KUALA LUMPUR: Foreign investors continued to offload Malaysian equities in the Aug 24-27 period, with net selling widening slightly to RM370.4 million against RM344.2 million last week.
Bank Islam Malaysia Bhd economist Adam Mohamed Rahim said Bursa Malaysia started the week on a weak note as international funds disposed of RM120.9 million worth of local equities on Monday.
Speaking to Bernama, he said the benchmark index FTSE Bursa Malaysia KLCI (FBM KLCI) closed 0.5 per cent lower at 1,568.6 points on the same day, dragged down by banking stocks such as Public Bank which declined 1.9 per cent.
On Tuesday, foreign net selling remained high at RM116.2 million despite news of American biotechnology company Moderna Inc’s plan to provide 80 million doses of its experimental Covid-19 vaccine to the European Union, as well as the United States (US) and China’s move to reaffirm their commitment to the phase-one trade deal.
On the domestic front, the positive news regarding the Covid-19 vaccine triggered some profit taking in glove counters such as Top Glove and Hartalega, resulting in both counters contracting by more than 5.0 per cent on the same day, Adam said.
However, foreign investors made a modest return to Bursa Malaysia on Wednesday as they bought RM1.9 million net of local equities, snapping the five consecutive day selling spree.
In contrast, regional peers such as the Philippines and Indonesia markets experienced foreign net outflows for the day as investors took the cue from the lacklustre Wall Street, following talks between the US and China on the status of a deal meant to work as truce in their trade war.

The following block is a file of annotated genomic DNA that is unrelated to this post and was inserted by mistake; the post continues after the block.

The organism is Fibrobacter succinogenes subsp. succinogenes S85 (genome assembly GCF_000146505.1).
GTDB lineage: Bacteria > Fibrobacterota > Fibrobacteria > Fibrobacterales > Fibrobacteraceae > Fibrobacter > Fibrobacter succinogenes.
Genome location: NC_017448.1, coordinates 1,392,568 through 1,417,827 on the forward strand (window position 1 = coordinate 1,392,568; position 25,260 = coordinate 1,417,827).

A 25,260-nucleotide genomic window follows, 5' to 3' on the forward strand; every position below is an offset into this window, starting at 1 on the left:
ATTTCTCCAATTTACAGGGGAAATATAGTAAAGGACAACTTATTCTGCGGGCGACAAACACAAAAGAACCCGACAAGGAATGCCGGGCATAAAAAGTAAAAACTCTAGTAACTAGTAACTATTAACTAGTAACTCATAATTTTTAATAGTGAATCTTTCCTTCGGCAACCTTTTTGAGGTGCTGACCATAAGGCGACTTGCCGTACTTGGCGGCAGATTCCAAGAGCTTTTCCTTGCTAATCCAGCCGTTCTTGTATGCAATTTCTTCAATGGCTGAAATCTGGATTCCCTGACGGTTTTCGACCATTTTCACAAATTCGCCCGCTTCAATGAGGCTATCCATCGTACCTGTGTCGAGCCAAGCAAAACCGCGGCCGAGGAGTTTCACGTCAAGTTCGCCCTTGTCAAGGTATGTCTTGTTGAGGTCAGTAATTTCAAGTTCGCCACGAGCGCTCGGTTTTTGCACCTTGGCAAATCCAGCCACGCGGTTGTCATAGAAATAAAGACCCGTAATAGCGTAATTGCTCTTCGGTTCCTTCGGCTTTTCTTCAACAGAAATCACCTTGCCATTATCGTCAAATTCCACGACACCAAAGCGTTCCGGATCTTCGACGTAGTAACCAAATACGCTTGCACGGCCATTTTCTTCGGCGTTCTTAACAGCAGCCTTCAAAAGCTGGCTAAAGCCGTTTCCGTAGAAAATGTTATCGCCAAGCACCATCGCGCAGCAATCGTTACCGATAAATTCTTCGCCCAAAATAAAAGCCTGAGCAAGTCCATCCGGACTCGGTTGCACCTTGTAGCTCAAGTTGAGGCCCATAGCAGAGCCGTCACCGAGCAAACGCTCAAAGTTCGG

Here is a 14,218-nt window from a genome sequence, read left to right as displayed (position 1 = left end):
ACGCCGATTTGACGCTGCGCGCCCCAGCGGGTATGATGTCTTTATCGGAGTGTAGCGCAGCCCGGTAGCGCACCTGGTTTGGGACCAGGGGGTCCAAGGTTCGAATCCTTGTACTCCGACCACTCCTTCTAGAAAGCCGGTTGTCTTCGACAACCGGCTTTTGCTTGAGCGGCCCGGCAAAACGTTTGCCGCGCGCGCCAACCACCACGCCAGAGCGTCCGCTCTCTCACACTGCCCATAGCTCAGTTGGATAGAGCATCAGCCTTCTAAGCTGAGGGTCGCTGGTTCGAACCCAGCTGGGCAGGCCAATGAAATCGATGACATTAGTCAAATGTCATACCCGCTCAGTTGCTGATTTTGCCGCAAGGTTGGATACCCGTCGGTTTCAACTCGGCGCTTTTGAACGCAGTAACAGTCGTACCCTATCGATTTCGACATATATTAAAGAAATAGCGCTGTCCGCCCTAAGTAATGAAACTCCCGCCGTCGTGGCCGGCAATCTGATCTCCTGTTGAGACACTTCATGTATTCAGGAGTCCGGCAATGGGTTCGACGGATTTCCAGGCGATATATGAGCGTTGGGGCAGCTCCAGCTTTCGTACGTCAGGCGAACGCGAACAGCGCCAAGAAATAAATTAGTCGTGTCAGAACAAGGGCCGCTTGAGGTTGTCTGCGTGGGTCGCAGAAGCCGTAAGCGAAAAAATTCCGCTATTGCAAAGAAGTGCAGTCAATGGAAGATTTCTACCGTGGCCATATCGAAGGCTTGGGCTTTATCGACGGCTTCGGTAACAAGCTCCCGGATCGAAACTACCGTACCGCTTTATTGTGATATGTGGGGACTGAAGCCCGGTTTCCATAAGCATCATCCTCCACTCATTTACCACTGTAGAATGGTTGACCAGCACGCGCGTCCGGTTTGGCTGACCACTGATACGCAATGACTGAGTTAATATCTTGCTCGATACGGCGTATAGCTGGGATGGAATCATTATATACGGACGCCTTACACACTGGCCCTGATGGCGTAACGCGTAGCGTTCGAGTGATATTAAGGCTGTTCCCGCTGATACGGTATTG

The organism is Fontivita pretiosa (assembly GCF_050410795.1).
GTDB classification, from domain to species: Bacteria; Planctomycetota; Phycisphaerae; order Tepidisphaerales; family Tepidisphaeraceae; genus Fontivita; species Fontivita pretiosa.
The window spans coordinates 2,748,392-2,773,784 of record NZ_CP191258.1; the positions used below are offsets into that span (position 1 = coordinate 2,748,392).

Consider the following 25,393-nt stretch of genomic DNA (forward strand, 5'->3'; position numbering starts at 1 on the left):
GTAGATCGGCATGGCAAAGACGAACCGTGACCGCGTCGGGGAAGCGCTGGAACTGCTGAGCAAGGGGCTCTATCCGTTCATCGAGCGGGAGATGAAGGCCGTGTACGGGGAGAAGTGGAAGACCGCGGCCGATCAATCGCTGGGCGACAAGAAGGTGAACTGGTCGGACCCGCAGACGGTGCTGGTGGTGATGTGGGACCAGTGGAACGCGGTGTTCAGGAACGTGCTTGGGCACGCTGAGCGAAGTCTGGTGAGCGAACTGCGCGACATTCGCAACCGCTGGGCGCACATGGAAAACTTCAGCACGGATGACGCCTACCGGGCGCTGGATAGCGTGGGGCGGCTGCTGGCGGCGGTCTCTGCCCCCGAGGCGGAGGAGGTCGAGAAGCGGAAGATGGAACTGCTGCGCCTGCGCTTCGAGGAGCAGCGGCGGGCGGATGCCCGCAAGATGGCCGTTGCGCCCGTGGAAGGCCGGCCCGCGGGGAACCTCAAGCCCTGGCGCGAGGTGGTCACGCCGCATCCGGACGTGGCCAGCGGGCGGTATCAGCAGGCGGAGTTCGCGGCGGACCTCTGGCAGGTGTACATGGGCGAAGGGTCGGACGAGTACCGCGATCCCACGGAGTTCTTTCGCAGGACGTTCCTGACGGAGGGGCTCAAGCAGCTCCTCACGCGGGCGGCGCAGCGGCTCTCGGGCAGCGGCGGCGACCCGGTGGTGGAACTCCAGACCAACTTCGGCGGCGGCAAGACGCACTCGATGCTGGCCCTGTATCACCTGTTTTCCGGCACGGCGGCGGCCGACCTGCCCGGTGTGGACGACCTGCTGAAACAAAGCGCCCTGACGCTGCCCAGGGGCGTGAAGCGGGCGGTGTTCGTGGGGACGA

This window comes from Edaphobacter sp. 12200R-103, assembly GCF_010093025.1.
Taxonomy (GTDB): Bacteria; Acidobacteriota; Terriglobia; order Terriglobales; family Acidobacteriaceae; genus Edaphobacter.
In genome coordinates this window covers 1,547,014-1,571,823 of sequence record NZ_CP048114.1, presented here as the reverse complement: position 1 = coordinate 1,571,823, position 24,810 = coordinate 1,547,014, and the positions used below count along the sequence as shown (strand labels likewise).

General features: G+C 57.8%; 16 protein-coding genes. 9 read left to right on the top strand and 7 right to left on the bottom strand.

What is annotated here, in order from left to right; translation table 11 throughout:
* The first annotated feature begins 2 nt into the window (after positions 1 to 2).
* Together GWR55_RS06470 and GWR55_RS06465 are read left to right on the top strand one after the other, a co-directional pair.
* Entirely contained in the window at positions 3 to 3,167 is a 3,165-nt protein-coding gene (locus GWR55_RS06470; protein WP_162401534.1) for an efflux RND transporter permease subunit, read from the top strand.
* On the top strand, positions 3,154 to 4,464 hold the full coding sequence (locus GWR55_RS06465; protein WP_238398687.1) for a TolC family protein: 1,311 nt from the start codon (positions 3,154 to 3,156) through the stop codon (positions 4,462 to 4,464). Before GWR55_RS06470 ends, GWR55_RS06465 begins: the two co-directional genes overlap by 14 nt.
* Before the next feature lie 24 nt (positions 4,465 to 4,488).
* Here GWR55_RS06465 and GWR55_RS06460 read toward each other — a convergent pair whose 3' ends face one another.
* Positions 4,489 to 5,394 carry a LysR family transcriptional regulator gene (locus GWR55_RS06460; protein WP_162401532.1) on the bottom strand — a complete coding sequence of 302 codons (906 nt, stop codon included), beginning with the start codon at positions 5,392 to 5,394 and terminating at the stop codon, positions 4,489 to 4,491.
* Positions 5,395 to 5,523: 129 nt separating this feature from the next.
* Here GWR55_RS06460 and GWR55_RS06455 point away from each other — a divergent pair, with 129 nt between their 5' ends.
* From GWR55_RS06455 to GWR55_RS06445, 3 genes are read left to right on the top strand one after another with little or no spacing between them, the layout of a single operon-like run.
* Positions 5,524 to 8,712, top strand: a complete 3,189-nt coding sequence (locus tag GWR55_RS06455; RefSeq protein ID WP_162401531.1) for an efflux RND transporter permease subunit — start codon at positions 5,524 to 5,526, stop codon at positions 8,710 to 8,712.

On Thursday, foreign net selling resumed at RM135.2 million.
“Sentiment was dampened after mainland China fired four missiles into the disputed South China Sea, which Beijing has claimed as its sovereign territory, but considered an international waterway by the US and other nations,” Adam said.
Additionally, he said investors had waited for the US Federal Reserve Board (Fed) chairman Jerome Powell’s address which highlighted the Fed’s new strategy of allowing inflation and employment to run higher in a shift that would likely keep interest rates low for years to come.
Meanwhile, year-to-date (YTD), Malaysia has seen a foreign net outflow of RM20.2 billion (or US$4.7 billion).
Compared with its Asean peers, Malaysia has the second largest foreign net outflow after Thailand, which registered a YTD foreign net outflow of $7.7 billion, Adam added.
On Friday, Prime Minister Tan Sri Muhyiddin Yassin announced that Malaysia’s economy has started to show positive signs of a recovery following the gradual reopening of businesses.
He also said that the government has decided to extend the recovery movement control order until Dec 31, 2020. – Bernama